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Declining solar and battery costs and increased operational efficiency have helped expand community-scale mini-grids, especially in sub-Saharan Africa and South Asia, where they now meet the power needs of over 47 million people. However, mini-grid system economics must continue to improve to be a reliable power solution for the nearly 800 million people still lacking access. Time-of-use (ToU) tariffs could represent one piece of the solution. This policy brief develops a model to estimate the effects of a ToU tariff using data from Energicity, a solar mini-grid operator in Sierra Leone.
This paper investigates challenges in the international climate finance landscape through three issue areas: (1) aligning national climate strategies and international finance, (2) finding avenues for positive climate finance outcomes in an era of growing rivalry between Chinese and Group of Seven—particularly US—public financiers, and (3) reforming major climate finance practices and institutions to more effectively cater to the needs of LMIC stakeholders.
Improving Rural Livelihoods, Energy Access, and Resilience Where It’s Needed Most: The Case for Solar Mini-Grid Irrigation in Ethiopia
Ethiopia’s levels of agricultural productivity and energy access are among the lowest in the world. Now Ethiopia is moving forward with the new Distributed Renewable Energy-Agriculture Modalities (DREAM) project to test distributed solar mini-grids as a solution for improving irrigation, increasing agricultural productivity and farmer incomes, expanding rural electricity access, and enhancing gender and social inclusion. This policy brief summarizes the approach, along with findings of an economic viability analysis examining how the solar mini-grid irrigation projects are likely to impact farmers' incomes at nine unique sites in rural Ethiopia.
Despite minimal contributions to causing climate change, rural households working in the agriculture sector are disproportionately impacted by climate-related shocks and see it as one of the biggest risks to their livelihoods.
COVID-19 and Distributed Renewables: How the Crisis Has Affected the Sector and What It Means for People, the Planet, and the Future of Energy Access
Over the course of 2021, the James E. Rogers Energy Access Project at Duke University (EAP) convened three dialogues with a range of distributed renewable energy stakeholders representing research, business, investor, nonprofit, and policymaker perspectives. One of these sessions was a public event at COP26 in Glasgow, Scotland—co-organized by Bboxx and EAP. The purpose of these conversations was to discuss the major impacts, lessons and narratives emerging within the sector in the wake of a period of great upheaval.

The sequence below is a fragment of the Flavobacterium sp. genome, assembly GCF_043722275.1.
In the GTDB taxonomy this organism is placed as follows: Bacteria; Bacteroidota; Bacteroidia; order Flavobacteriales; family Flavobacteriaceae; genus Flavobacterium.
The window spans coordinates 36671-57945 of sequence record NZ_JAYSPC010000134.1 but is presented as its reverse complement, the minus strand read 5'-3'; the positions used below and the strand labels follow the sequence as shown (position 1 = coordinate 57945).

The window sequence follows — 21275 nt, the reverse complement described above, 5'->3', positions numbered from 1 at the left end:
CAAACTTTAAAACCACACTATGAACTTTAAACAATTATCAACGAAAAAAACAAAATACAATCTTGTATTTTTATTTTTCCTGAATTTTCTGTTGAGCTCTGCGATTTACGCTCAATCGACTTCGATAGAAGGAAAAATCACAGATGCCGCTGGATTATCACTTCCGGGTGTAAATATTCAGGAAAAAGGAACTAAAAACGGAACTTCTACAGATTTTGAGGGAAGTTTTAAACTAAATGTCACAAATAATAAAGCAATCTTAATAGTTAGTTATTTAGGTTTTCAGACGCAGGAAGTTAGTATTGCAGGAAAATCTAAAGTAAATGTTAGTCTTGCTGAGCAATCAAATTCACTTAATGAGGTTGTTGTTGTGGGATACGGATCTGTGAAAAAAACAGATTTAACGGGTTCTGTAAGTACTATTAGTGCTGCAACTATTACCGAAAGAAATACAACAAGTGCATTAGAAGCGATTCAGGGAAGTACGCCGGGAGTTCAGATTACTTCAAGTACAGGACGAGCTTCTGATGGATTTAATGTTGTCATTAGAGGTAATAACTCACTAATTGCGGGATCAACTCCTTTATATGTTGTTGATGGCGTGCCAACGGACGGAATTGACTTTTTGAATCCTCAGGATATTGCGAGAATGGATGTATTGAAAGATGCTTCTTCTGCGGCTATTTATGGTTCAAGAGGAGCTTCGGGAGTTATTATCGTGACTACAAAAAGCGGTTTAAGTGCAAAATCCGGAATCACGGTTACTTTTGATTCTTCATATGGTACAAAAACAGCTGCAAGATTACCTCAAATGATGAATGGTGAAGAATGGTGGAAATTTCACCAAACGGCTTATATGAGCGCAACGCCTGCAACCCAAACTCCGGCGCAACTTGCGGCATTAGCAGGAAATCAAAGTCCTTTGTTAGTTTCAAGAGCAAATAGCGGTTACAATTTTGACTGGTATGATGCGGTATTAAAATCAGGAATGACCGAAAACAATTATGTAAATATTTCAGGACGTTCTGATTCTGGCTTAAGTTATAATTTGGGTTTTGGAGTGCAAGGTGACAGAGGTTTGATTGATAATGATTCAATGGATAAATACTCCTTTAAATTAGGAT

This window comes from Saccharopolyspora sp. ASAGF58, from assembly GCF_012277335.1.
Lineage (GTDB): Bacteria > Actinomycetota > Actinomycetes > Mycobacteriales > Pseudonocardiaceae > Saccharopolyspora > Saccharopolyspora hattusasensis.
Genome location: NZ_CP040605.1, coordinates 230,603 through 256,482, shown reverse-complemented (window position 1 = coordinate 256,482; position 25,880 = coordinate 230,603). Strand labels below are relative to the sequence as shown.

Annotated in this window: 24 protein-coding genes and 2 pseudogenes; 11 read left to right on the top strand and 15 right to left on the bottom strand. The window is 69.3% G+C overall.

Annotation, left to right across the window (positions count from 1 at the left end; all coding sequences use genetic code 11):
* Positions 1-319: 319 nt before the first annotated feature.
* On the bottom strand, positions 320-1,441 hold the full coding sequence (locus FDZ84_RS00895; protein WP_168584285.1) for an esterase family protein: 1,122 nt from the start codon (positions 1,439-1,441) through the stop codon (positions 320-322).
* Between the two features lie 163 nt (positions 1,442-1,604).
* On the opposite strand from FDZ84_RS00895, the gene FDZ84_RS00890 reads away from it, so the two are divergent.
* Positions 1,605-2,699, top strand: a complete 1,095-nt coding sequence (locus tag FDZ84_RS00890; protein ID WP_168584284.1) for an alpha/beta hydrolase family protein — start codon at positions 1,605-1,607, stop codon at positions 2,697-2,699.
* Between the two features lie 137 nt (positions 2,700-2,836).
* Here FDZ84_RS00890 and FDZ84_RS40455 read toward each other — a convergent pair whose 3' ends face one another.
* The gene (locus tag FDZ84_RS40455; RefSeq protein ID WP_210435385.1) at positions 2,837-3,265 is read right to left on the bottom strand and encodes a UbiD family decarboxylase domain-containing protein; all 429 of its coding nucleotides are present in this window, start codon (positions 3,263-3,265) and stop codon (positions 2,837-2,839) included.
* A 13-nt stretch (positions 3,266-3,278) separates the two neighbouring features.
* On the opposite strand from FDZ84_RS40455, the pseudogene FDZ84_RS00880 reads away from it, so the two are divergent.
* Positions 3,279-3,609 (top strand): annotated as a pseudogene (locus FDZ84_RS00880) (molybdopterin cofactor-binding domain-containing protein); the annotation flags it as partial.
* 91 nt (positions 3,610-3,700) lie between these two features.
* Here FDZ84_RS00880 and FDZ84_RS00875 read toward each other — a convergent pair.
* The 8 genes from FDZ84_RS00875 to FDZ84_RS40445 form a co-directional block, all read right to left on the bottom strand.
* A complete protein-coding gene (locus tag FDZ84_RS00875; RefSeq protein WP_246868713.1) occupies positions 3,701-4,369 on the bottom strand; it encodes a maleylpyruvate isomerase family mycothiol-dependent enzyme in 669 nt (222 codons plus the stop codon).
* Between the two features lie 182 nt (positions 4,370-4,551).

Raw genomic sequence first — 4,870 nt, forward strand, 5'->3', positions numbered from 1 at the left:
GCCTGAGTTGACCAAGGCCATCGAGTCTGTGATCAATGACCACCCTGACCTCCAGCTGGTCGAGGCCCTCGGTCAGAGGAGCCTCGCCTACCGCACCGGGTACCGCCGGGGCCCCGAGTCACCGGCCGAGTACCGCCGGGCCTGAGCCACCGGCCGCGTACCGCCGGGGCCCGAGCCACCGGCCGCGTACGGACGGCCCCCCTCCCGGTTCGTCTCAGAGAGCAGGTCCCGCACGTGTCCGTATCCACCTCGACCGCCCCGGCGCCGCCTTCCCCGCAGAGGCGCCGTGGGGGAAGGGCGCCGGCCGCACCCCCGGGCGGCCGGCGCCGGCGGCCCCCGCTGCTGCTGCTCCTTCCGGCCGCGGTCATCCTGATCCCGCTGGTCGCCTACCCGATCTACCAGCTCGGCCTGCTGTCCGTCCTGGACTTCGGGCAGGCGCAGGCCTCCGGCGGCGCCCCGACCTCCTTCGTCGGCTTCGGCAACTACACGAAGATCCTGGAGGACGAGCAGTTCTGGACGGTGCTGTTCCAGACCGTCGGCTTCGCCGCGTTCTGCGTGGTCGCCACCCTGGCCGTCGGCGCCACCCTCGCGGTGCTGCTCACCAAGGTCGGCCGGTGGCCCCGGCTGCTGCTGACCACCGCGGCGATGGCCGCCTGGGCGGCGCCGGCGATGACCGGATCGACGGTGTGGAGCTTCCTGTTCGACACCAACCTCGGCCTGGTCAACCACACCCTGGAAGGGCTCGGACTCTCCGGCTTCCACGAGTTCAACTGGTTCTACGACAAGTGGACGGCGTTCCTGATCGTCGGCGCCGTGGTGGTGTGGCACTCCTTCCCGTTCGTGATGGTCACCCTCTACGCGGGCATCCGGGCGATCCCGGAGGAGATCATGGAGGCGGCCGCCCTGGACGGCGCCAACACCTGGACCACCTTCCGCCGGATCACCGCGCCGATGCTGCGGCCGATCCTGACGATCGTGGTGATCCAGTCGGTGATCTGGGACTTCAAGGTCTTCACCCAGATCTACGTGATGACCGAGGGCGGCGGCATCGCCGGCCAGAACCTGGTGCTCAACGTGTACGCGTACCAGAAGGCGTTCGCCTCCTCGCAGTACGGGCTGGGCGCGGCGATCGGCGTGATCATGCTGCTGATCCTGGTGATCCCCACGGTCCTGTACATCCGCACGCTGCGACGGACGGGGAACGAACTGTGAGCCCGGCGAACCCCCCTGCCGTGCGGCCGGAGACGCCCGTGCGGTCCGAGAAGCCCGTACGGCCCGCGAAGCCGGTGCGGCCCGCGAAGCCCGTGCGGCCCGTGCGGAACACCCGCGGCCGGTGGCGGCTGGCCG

Lessons for Modernizing Energy Access Finance, Part 2 – Balancing Competition and Subsidy: Assessing Mini-Grid Incentive Programs in Sub-Saharan Africa
This policy brief summarizes a review of 20 mini-grid incentive programs in sub-Saharan Africa, 17 of which are still being implemented. The programs analyzed primarily used one of two mechanisms to stimulate investment: auction programs and results-based financing (RBF) programs.
Business Model Innovations for Utility and Mini-Grid Integration: Insights from the Utilities 2.0 Initiative in Uganda
The historical context from which many African utilities have emerged has left a challenging legacy regarding the provision of energy service delivery to all. As rural electrification receives growing attention, a wave of decentralised renewable energy (DRE) technologies and business models are changing the energy service delivery landscape.
This Energy Insight focuses specifically on the opportunities for distribution utilities and mini-grid developers to collaborate.
Lessons for Modernizing Energy Access Finance, Part 1: What the Electrification Experiences of Seven Countries Tell Us about the Future of Connection Costs, Subsidies, and Integrated Planning
This brief explores the successful rural electrification experiences of seven case countries—Brazil, Chile, Laos, Peru, South Africa, Thailand, and Tunisia—looking specifically at the cost of connections and how subsidies and public financing were deployed to address the affordability challenge and facilitate energy access.
Governments face important decisions regarding how to balance power quality, quantity, and reliability priorities with how to ensure all populations receive access as quickly as possible. Identifying the pathway that best fits the needs of the country requires a detailed understanding of the benefits that accrue to different populations under different scenarios and timelines. The Energy Access Dividend in Honduras and Haiti develops a methodology to quantify and monetize benefits generated through accelerated electricity access.
As electricity companies in low- and middle-income countries move deeper into rural regions, the cost of new connections generally increases while the electricity demanded by these new customers remains lower than urban and peri-urban customers. This is a challenging dynamic for utilities looking to sustain their financial health as well as for governments tasked with engineering viable strategies for achieving universal electrification.